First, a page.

There are some grey zones, such as default value variable declarations in JavaScript:

const foo = bar || "my default value";

For those, you could rely on an extension of the above principle: if these constructs are project/team conventions, they count as idiomatic within the project/team (i.e. if you've been working on the project/team for 6 months, there is no doubt that you know about and understand the construct).

As an example of something that definitely does not require comments, and where the comments do more harm than good:

// declare the counter and set it to the starting value
let count = 0;
// perform the loop
for (
    // declare the loop variable and set it to the starting value
    i = 0;
    // every loop, check whether we've exceeded the maximum value to loop over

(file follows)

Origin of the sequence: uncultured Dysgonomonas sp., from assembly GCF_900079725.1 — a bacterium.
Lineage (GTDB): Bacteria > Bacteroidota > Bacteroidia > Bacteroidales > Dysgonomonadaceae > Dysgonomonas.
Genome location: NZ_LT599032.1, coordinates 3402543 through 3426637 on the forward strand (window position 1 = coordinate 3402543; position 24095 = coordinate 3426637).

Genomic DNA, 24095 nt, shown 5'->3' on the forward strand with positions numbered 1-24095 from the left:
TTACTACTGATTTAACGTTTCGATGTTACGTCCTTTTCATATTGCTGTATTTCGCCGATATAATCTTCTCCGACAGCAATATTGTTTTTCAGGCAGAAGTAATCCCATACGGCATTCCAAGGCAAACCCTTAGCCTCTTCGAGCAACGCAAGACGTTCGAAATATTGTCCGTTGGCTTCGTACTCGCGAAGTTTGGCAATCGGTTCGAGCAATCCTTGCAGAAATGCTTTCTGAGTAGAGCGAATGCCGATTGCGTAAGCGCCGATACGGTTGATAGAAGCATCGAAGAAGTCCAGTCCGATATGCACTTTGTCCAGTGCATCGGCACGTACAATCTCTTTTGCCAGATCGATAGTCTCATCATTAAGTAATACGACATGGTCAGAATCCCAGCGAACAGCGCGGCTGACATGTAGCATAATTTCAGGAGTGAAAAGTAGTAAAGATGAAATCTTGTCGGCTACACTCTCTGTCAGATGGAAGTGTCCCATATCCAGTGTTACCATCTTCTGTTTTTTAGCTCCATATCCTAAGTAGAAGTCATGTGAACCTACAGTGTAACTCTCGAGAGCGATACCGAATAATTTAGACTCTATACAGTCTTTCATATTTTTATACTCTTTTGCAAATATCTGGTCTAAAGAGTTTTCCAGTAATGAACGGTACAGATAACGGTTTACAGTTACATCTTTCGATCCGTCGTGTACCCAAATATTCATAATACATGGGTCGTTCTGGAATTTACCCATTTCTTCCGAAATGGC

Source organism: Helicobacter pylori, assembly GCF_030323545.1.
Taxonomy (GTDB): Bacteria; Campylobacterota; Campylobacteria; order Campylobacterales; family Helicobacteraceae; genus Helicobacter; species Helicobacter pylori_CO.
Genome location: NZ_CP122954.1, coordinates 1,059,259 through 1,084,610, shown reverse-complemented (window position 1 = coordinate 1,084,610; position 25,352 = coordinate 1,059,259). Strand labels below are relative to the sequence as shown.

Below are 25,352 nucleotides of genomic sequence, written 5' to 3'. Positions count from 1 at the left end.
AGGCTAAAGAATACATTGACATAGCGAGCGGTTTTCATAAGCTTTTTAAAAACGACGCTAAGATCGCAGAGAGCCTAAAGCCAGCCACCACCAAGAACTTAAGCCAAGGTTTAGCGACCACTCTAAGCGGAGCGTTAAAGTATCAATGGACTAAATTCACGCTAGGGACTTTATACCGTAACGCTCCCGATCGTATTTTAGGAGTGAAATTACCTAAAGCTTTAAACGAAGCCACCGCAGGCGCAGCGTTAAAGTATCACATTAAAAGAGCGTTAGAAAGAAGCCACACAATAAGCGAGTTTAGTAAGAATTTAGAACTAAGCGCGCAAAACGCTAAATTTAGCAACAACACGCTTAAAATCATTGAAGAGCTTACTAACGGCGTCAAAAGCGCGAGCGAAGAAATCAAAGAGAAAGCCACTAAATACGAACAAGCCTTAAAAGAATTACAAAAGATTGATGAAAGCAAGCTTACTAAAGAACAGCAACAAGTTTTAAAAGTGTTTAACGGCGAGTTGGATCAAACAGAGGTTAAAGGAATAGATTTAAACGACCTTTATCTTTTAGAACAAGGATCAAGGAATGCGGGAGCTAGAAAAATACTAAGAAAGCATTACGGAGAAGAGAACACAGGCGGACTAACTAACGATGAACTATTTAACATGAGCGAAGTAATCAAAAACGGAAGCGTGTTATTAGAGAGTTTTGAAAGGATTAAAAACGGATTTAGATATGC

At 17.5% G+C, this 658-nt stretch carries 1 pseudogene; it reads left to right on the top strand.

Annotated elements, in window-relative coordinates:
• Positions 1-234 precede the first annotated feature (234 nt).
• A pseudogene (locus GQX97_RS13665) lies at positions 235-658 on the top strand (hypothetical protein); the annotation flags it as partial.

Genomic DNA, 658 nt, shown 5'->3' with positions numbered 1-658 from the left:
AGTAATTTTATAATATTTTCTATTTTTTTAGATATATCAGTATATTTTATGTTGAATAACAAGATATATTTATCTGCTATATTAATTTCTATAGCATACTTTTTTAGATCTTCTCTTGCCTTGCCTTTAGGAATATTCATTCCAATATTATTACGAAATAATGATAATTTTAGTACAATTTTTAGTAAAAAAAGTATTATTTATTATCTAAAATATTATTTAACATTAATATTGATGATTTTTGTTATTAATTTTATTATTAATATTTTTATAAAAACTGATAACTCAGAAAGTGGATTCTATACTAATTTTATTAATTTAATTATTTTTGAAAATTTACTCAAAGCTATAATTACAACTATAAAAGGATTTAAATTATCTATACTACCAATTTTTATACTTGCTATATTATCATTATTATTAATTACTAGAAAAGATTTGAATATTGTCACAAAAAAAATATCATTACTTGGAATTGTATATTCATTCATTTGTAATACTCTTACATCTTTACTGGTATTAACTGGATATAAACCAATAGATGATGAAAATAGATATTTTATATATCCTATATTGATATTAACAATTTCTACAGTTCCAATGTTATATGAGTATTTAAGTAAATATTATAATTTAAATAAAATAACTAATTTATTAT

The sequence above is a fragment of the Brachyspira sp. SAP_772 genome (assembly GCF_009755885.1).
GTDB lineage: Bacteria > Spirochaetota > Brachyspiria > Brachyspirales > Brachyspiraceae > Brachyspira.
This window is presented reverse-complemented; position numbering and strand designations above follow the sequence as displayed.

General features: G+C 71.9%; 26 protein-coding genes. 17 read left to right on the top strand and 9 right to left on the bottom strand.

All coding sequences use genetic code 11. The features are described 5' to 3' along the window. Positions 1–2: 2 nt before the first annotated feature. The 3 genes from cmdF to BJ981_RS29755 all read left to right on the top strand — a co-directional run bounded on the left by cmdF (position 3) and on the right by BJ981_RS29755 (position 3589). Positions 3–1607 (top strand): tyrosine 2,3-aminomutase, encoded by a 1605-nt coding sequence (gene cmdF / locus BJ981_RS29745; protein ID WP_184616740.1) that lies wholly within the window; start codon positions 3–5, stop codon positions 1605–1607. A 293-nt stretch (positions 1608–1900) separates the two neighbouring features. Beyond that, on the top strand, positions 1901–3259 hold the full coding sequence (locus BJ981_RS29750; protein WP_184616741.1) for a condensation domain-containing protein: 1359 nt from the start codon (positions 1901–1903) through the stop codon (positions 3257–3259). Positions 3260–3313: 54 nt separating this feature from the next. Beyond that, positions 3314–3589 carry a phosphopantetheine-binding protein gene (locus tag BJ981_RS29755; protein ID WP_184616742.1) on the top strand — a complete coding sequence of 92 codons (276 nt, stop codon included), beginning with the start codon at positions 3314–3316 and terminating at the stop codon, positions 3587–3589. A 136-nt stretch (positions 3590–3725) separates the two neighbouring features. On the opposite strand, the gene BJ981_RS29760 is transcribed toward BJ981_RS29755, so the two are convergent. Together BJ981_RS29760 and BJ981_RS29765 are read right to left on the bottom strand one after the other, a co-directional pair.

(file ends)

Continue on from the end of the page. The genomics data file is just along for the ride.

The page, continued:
i < 20;
    // increment the loop variable by 1
    i++) { 
    // increment the counter with the loop variable
    count += i;
}

I trust you see that this kind of commenting would belong perfectly in a textbook for beginner JavaScript, but is utterly pointless in actual production code. Now imagine that you have code like this, but 10 times as long, and somewhere in the middle you have

// framework X has an internal bug in code segment Y (see <link>), which we have to correct for here, otherwise our code segment Z blows up
const correctionFactor = foo * 1.05;

Because of all the pointless comments, that comment will hardly be noticable, while if you remove all the pointless comments any reasonable IDE or syntax-highlighting editor will make it stand out.